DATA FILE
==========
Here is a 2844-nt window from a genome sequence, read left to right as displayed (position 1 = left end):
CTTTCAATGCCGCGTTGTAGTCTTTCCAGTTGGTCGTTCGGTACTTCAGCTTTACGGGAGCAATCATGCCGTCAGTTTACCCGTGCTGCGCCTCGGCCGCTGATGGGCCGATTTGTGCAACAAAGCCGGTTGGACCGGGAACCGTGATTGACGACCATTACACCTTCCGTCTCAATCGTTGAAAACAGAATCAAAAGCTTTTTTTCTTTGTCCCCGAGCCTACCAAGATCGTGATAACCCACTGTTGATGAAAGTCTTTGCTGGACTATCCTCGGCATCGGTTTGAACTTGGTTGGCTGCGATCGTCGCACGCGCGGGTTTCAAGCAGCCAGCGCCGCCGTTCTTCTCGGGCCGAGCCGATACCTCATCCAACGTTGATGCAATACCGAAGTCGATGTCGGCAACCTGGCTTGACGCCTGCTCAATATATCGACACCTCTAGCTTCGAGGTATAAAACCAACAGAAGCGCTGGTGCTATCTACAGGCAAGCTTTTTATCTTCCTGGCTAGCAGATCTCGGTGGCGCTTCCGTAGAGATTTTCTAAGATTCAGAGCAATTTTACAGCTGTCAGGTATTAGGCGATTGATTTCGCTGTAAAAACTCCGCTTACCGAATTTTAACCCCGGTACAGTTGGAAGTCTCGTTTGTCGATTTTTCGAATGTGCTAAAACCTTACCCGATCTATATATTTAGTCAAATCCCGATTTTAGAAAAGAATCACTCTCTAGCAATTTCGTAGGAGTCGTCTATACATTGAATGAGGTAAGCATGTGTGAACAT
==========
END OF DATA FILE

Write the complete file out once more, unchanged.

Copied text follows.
Here is a 2844-nt window from a genome sequence, read left to right as displayed (position 1 = left end):
CTTTCAATGCCGCGTTGTAGTCTTTCCAGTTGGTCGTTCGGTACTTCAGCTTTACGGGAGCAATCATGCCGTCAGTTTACCCGTGCTGCGCCTCGGCCGCTGATGGGCCGATTTGTGCAACAAAGCCGGTTGGACCGGGAACCGTGATTGACGACCATTACACCTTCCGTCTCAATCGTTGAAAACAGAATCAAAAGCTTTTTTTCTTTGTCCCCGAGCCTACCAAGATCGTGATAACCCACTGTTGATGAAAGTCTTTGCTGGACTATCCTCGGCATCGGTTTGAACTTGGTTGGCTGCGATCGTCGCACGCGCGGGTTTCAAGCAGCCAGCGCCGCCGTTCTTCTCGGGCCGAGCCGATACCTCATCCAACGTTGATGCAATACCGAAGTCGATGTCGGCAACCTGGCTTGACGCCTGCTCAATATATCGACACCTCTAGCTTCGAGGTATAAAACCAACAGAAGCGCTGGTGCTATCTACAGGCAAGCTTTTTATCTTCCTGGCTAGCAGATCTCGGTGGCGCTTCCGTAGAGATTTTCTAAGATTCAGAGCAATTTTACAGCTGTCAGGTATTAGGCGATTGATTTCGCTGTAAAAACTCCGCTTACCGAATTTTAACCCCGGTACAGTTGGAAGTCTCGTTTGTCGATTTTTCGAATGTGCTAAAACCTTACCCGATCTATATATTTAGTCAAATCCCGATTTTAGAAAAGAATCACTCTCTAGCAATTTCGTAGGAGTCGTCTATACATTGAATGAGGTAAGCATGTGTGAACAT